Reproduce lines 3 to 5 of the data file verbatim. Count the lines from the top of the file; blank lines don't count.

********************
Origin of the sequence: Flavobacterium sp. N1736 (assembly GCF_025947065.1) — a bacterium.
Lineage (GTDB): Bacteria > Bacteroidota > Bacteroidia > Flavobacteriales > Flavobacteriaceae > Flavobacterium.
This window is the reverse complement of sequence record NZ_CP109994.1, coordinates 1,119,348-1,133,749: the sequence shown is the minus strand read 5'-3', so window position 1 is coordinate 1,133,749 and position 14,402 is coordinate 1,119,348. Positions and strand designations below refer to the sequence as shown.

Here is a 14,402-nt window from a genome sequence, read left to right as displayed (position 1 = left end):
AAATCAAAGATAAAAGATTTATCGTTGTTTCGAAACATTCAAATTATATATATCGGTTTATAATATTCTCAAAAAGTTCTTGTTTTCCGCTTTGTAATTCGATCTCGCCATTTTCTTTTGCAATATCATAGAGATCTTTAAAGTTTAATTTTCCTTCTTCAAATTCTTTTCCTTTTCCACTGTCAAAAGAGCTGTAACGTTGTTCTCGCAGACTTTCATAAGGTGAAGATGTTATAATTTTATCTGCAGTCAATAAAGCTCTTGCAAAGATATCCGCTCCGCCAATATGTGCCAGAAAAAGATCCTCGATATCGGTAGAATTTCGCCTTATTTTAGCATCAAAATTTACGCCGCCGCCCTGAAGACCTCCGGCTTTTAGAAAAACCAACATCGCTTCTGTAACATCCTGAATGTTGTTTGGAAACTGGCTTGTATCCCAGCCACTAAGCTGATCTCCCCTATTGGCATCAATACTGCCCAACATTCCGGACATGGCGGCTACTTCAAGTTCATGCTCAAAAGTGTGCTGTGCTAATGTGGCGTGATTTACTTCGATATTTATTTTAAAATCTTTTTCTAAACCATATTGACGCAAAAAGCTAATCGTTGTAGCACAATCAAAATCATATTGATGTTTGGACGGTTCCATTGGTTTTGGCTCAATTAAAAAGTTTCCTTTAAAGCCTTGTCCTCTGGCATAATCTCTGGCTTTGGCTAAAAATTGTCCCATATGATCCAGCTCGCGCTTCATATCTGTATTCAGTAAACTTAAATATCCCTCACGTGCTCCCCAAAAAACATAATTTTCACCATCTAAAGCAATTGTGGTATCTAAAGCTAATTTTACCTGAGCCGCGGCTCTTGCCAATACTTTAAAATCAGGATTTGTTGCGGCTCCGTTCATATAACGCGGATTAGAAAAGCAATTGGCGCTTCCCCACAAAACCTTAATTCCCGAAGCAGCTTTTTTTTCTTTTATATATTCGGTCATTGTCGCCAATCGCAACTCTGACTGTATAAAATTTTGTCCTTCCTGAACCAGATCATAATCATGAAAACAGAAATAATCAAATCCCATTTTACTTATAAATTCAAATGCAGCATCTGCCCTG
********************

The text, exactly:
This window is the reverse complement of sequence record NZ_CP109994.1, coordinates 1,119,348-1,133,749: the sequence shown is the minus strand read 5'-3', so window position 1 is coordinate 1,133,749 and position 14,402 is coordinate 1,119,348. Positions and strand designations below refer to the sequence as shown.

Here is a 14,402-nt window from a genome sequence, read left to right as displayed (position 1 = left end):
AAATCAAAGATAAAAGATTTATCGTTGTTTCGAAACATTCAAATTATATATATCGGTTTATAATATTCTCAAAAAGTTCTTGTTTTCCGCTTTGTAATTCGATCTCGCCATTTTCTTTTGCAATATCATAGAGATCTTTAAAGTTTAATTTTCCTTCTTCAAATTCTTTTCCTTTTCCACTGTCAAAAGAGCTGTAACGTTGTTCTCGCAGACTTTCATAAGGTGAAGATGTTATAATTTTATCTGCAGTCAATAAAGCTCTTGCAAAGATATCCGCTCCGCCAATATGTGCCAGAAAAAGATCCTCGATATCGGTAGAATTTCGCCTTATTTTAGCATCAAAATTTACGCCGCCGCCCTGAAGACCTCCGGCTTTTAGAAAAACCAACATCGCTTCTGTAACATCCTGAATGTTGTTTGGAAACTGGCTTGTATCCCAGCCACTAAGCTGATCTCCCCTATTGGCATCAATACTGCCCAACATTCCGGACATGGCGGCTACTTCAAGTTCATGCTCAAAAGTGTGCTGTGCTAATGTGGCGTGATTTACTTCGATATTTATTTTAAAATCTTTTTCTAAACCATATTGACGCAAAAAGCTAATCGTTGTAGCACAATCAAAATCATATTGATGTTTGGACGGTTCCATTGGTTTTGGCTCAATTAAAAAGTTTCCTTTAAAGCCTTGTCCTCTGGCATAATCTCTGGCTTTGGCTAAAAATTGTCCCATATGATCCAGCTCGCGCTTCATATCTGTATTCAGTAAACTTAAATATCCCTCACGTGCTCCCCAAAAAACATAATTTTCACCATCTAAAGCAATTGTGGTATCTAAAGCTAATTTTACCTGAGCCGCGGCTCTTGCCAATACTTTAAAATCAGGATTTGTTGCGGCTCCGTTCATATAACGCGGATTAGAAAAGCAATTGGCGCTTCCCCACAAAACCTTAATTCCCGAAGCAGCTTTTTTTTCTTTTATATATTCGGTCATTGTCGCCAATCGCAACTCTGACTGTATAAAATTTTGTCCTTCCTGAACCAGATCATAATCATGAAAACAGAAATAATCAAATCCCATTTTACTTATAAATTCAAATGCAGCATCTGCCCTG